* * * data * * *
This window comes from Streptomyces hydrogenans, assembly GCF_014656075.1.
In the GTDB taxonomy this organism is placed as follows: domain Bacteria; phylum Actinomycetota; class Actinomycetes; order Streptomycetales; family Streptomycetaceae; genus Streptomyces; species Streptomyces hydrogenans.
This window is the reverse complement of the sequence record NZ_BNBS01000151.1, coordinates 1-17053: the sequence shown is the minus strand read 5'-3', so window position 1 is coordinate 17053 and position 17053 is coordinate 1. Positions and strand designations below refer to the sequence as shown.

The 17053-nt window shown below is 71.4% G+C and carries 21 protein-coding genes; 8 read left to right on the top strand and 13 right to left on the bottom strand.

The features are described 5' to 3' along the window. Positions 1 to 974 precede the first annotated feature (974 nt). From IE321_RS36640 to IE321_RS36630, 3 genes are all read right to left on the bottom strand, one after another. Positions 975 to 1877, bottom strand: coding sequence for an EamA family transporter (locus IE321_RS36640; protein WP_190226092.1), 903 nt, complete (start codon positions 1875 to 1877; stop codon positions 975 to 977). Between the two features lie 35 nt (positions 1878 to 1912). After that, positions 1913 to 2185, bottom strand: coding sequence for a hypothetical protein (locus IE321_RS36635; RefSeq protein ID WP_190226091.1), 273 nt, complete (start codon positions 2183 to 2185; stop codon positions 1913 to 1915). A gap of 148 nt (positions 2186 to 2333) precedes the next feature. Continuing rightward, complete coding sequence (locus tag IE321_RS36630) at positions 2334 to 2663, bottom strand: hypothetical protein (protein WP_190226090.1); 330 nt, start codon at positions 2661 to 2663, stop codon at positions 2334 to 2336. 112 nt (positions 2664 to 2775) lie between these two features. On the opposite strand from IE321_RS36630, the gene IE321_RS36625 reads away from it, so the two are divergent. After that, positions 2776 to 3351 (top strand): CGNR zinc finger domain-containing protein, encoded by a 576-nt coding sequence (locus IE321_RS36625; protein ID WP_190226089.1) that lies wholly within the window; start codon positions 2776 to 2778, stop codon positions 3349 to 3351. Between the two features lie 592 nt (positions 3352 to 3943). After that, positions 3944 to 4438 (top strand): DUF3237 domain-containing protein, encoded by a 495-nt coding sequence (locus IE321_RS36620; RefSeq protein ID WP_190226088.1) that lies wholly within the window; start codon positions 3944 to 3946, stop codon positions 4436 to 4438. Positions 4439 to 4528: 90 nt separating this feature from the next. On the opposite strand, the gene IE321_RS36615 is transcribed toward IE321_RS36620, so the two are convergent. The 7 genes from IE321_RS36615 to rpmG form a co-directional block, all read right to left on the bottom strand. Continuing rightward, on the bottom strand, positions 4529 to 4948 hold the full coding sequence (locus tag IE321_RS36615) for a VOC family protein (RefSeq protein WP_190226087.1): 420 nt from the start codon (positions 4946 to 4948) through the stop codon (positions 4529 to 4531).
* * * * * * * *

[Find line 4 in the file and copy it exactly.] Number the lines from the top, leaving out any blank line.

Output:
The 17053-nt window shown below is 71.4% G+C and carries 21 protein-coding genes; 8 read left to right on the top strand and 13 right to left on the bottom strand.